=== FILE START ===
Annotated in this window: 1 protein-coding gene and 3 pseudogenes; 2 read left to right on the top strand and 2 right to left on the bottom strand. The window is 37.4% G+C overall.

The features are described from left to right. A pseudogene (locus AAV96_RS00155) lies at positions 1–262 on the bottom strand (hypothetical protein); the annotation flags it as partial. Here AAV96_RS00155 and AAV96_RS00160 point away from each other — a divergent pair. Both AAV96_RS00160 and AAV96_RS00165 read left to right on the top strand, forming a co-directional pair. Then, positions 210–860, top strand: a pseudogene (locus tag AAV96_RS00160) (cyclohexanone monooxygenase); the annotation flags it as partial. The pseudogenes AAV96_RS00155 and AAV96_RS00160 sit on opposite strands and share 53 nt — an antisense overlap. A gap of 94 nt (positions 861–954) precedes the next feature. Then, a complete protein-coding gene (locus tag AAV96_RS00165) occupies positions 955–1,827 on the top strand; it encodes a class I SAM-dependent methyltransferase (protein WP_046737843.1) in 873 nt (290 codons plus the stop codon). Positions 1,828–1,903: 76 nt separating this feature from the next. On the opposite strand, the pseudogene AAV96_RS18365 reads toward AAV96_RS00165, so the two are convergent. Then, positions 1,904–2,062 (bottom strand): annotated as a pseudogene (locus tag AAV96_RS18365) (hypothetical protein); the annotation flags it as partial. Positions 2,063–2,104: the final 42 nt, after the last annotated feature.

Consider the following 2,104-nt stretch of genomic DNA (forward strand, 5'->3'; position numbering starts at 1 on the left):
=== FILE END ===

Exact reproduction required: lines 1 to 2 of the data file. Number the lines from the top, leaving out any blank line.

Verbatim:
Annotated in this window: 1 protein-coding gene and 3 pseudogenes; 2 read left to right on the top strand and 2 right to left on the bottom strand. The window is 37.4% G+C overall.

The features are described from left to right. A pseudogene (locus AAV96_RS00155) lies at positions 1–262 on the bottom strand (hypothetical protein); the annotation flags it as partial. Here AAV96_RS00155 and AAV96_RS00160 point away from each other — a divergent pair. Both AAV96_RS00160 and AAV96_RS00165 read left to right on the top strand, forming a co-directional pair. Then, positions 210–860, top strand: a pseudogene (locus tag AAV96_RS00160) (cyclohexanone monooxygenase); the annotation flags it as partial. The pseudogenes AAV96_RS00155 and AAV96_RS00160 sit on opposite strands and share 53 nt — an antisense overlap. A gap of 94 nt (positions 861–954) precedes the next feature. Then, a complete protein-coding gene (locus tag AAV96_RS00165) occupies positions 955–1,827 on the top strand; it encodes a class I SAM-dependent methyltransferase (protein WP_046737843.1) in 873 nt (290 codons plus the stop codon). Positions 1,828–1,903: 76 nt separating this feature from the next. On the opposite strand, the pseudogene AAV96_RS18365 reads toward AAV96_RS00165, so the two are convergent. Then, positions 1,904–2,062 (bottom strand): annotated as a pseudogene (locus tag AAV96_RS18365) (hypothetical protein); the annotation flags it as partial. Positions 2,063–2,104: the final 42 nt, after the last annotated feature.